Clinical Team:

- Attending Surgeon: F. Fitzwilliam

- Chief Resident: C. Angelo

- Anesthesia Team:

Procedure Details:

- Total number of grafts: 4

- Type of grafts used: Saphenous vein, internal mammary artery

- Approach: Median sternotomy

- Operative time: 4 hours

- Intraoperative Complications: No complications occurred.

Postoperative Care:

- The patient was transferred to the Cardiothoracic Intensive Care Unit (CTICU) postoperatively.

- Ventilation duration: 6 hours

- Length of stay in CTICU: 2 days

- Total hospital length of stay: 7 days

Outcome: The patient's recovery was uneventful, with no major postoperative complications. Follow-up appointments were scheduled for ongoing cardiac care.

Educational Experience: This case provided the resident with valuable experience in performing CABG and managing postoperative care in a thoracic surgery setting.

ACGME Milestones: Dr. C. Andrews achieved milestones related to surgical technique, patient care, and medical knowledge during this case.

Supervising Faculty Assessment: Faculty feedback on Dr. C. Andrews’ performance during the surgery and in the management of thoracic surgery cases was positive, highlighting her technical skills and clinical judgment.

ACGME Case Log Sample Entry: Dermatology

Resident Name: Dr. Amanda Lee

Program: [Insert Program Name]

Specialty: Dermatology

Case Date: XX-XX-XX

Patient: Patient Initials - S.B.

Gender: Female

Age: 32 years

Diagnosis: Psoriasis

Case Description: The patient presented with a chronic history of psoriasis, a chronic autoimmune skin condition characterized by red, scaly plaques. The condition had been refractory to previous treatments, and the patient's quality of life was significantly affected.

Clinical Team:

- Attending Dermatologist: Dr. Karen Smith

- Resident Physician: Dr. Amanda Lee

- Nursing Staff: [Insert Nursing Team Members]

Procedure and Treatment Plan: A comprehensive dermatological examination was performed to assess the extent and severity of psoriasis lesions. Biopsy or other diagnostic tests (if applicable): No biopsy was needed.

Treatment Plan: The patient was prescribed a combination of topical corticosteroids, phototherapy, and systemic medications, tailored to the severity and extent of the psoriasis lesions. Patient education on disease management and self-care: Patient received education on proper skin care and medication usage.

Follow-up Visits: The patient was scheduled for regular follow-up visits to monitor the response to treatment, adjust medications as needed, and provide ongoing support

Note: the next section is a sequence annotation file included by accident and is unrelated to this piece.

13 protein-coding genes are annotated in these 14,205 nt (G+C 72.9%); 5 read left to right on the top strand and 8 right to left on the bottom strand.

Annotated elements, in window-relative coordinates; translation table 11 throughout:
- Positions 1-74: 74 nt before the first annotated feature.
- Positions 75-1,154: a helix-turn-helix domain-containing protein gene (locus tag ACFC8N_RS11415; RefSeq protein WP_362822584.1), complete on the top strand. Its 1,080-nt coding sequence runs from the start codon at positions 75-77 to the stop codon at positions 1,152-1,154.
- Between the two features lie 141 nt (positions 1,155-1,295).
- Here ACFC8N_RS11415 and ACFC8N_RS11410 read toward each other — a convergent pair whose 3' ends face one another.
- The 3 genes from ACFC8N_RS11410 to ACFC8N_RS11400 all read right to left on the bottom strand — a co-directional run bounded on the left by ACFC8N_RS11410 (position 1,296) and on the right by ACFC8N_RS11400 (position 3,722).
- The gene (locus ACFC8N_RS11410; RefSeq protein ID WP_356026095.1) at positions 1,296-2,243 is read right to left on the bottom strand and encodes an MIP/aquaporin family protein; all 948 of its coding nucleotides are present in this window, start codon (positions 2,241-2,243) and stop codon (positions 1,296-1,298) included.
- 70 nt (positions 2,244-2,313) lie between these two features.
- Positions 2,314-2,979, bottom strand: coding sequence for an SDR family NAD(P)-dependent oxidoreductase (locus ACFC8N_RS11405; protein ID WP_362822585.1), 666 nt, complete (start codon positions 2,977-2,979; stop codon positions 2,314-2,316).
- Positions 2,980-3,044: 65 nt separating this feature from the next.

Outcome: Over the course of treatment, the patient experienced significant improvement in psoriasis symptoms. Follow-up visits showed a reduction in erythema, scaling, and plaque formation. The patient reported an improved quality of life and a decrease in the impact of psoriasis on daily activities.

Educational Experience: This case provided Dr. Amanda Lee with valuable experience in diagnosing and managing psoriasis, including treatment planning and patient education.

ACGME Milestones: Dr. Amanda Lee achieved milestones related to diagnosis, patient care, and medical knowledge during this case.

Supervising Faculty Assessment: Faculty feedback on Dr. Amanda Lee's performance in diagnosing, managing, and educating patients about psoriasis was positive, highlighting her clinical skills and patient communication.

ACGME Case Log Sample Entry: Cytopathology

Resident Name: Dr. John Anderson

Program: [Insert Program Name]

Specialty: Cytopathology

Case Date: XX-XX-XX

Patient: Patient Initials - L.T.

Gender: Female

Age: 42 years

 Procedure: Fine Needle Aspiration (FNA) of a Thyroid Nodule

 Case Description: The patient was referred for an FNA of a thyroid nodule identified during a routine ultrasound examination. The procedure was performed to assess the nature of the nodule and to determine if it was benign or suspicious for malignancy.

Clinical Team:

Cytopathologist: Dr. Mary Wilson

Resident Pathologist: Dr. John Anderson

Nursing Staff: [Insert Nursing Team Members]

Procedure and Interpretation: Ultrasound-guided FNA was performed using a fine needle to aspirate cells from the thyroid nodule. The collected cellular material was prepared on slides and stained for cytological examination. Cytopathological examination revealed the presence of thyroid follicular cells with nuclear features suggestive of a benign follicular nodule.

Diagnosis and Reporting: The final diagnosis was reported as "Benign Thyroid Follicular Nodule" based on the cytological examination findings. The results were communicated to the referring physician for further management.

Educational Experience: This case provided Dr. John Anderson with hands-on experience in performing FNA procedures, sample preparation, and cytological interpretation of thyroid nodules.

ACGME Milestones: Dr. John Anderson achieved milestones related to diagnostic skills, laboratory techniques, and medical knowledge during this case.

Supervising Faculty Assessment: Faculty feedback on Dr. John Anderson's performance in the FNA procedure and cytological interpretation was positive, highlighting his technical skills and attention to detail.